In Russia, researchers at the Russian Academy of Sciences in Moscow have developed a biopolymer for 3D printing that overcomes many of the shortfalls of conventional 3D printing polymers—namely, lack of solvent resistance, poor adhesion, and shrinking when exposed to heat.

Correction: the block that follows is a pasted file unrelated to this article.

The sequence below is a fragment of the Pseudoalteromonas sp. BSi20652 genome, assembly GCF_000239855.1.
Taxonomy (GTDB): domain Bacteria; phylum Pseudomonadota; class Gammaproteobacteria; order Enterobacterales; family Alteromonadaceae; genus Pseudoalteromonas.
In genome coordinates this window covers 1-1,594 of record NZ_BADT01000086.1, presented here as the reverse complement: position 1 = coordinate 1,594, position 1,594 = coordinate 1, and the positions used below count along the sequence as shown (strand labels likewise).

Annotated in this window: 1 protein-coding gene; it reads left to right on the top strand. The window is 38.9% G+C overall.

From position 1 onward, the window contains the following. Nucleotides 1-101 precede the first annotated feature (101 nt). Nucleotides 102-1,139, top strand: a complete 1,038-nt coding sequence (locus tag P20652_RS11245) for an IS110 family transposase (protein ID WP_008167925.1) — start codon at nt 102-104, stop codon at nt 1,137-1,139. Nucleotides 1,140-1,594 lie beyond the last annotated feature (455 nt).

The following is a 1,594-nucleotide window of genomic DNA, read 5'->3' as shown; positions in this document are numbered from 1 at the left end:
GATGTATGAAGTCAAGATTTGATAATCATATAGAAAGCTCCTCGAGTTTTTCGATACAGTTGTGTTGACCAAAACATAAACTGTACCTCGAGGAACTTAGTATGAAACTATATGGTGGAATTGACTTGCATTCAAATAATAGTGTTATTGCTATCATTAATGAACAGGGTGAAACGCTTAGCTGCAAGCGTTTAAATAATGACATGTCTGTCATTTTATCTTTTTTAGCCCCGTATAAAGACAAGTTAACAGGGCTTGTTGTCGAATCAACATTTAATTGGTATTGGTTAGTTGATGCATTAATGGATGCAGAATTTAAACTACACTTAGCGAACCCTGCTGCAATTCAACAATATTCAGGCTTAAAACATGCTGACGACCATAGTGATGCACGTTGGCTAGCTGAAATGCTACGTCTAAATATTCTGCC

The work, published in a recent issue of Angewandte Chemie and led by Valentine P. Ananikov, describes the use of polyethylene-2,5-furandicarboxylate, a polymer produced from cellulose, in a commercially available 3D printer under standard settings. Tests showed that individual layers were firmly bound, the surface was smooth, and the objects were resistant to the strong solvent dichloromethane. PEF was also shown to have high thermal stability. The polarity of PEF could also open up new applications for 3D printing.